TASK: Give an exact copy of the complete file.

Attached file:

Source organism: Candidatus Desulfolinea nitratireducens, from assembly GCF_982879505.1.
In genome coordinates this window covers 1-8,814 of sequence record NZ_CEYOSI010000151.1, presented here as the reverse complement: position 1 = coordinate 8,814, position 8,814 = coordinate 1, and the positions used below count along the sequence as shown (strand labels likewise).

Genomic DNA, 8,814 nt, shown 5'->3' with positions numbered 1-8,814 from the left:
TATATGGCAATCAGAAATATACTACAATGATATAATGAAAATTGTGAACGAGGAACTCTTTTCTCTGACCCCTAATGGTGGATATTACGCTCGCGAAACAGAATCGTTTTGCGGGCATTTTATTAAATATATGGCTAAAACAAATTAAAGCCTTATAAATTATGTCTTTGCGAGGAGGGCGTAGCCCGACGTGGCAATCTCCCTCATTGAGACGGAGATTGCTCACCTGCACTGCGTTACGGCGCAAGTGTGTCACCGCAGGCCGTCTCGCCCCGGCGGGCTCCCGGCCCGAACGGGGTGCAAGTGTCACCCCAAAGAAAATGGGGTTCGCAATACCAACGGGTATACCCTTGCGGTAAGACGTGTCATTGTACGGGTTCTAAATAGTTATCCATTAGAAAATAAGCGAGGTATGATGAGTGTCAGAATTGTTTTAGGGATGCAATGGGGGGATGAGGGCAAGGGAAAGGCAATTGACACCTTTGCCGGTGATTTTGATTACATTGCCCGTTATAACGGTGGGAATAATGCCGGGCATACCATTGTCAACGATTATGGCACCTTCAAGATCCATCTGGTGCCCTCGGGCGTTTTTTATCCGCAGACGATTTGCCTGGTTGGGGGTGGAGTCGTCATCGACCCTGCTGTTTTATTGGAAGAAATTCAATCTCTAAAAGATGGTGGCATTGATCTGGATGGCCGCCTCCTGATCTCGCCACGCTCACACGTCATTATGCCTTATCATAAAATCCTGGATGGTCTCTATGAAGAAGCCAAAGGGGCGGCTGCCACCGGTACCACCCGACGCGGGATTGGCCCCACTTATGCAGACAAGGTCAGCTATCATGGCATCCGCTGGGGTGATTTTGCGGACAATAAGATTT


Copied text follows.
Source organism: Candidatus Desulfolinea nitratireducens, from assembly GCF_982879505.1.
In genome coordinates this window covers 1-8,814 of sequence record NZ_CEYOSI010000151.1, presented here as the reverse complement: position 1 = coordinate 8,814, position 8,814 = coordinate 1, and the positions used below count along the sequence as shown (strand labels likewise).

Genomic DNA, 8,814 nt, shown 5'->3' with positions numbered 1-8,814 from the left:
TATATGGCAATCAGAAATATACTACAATGATATAATGAAAATTGTGAACGAGGAACTCTTTTCTCTGACCCCTAATGGTGGATATTACGCTCGCGAAACAGAATCGTTTTGCGGGCATTTTATTAAATATATGGCTAAAACAAATTAAAGCCTTATAAATTATGTCTTTGCGAGGAGGGCGTAGCCCGACGTGGCAATCTCCCTCATTGAGACGGAGATTGCTCACCTGCACTGCGTTACGGCGCAAGTGTGTCACCGCAGGCCGTCTCGCCCCGGCGGGCTCCCGGCCCGAACGGGGTGCAAGTGTCACCCCAAAGAAAATGGGGTTCGCAATACCAACGGGTATACCCTTGCGGTAAGACGTGTCATTGTACGGGTTCTAAATAGTTATCCATTAGAAAATAAGCGAGGTATGATGAGTGTCAGAATTGTTTTAGGGATGCAATGGGGGGATGAGGGCAAGGGAAAGGCAATTGACACCTTTGCCGGTGATTTTGATTACATTGCCCGTTATAACGGTGGGAATAATGCCGGGCATACCATTGTCAACGATTATGGCACCTTCAAGATCCATCTGGTGCCCTCGGGCGTTTTTTATCCGCAGACGATTTGCCTGGTTGGGGGTGGAGTCGTCATCGACCCTGCTGTTTTATTGGAAGAAATTCAATCTCTAAAAGATGGTGGCATTGATCTGGATGGCCGCCTCCTGATCTCGCCACGCTCACACGTCATTATGCCTTATCATAAAATCCTGGATGGTCTCTATGAAGAAGCCAAAGGGGCGGCTGCCACCGGTACCACCCGACGCGGGATTGGCCCCACTTATGCAGACAAGGTCAGCTATCATGGCATCCGCTGGGGTGATTTTGCGGACAATAAGATTT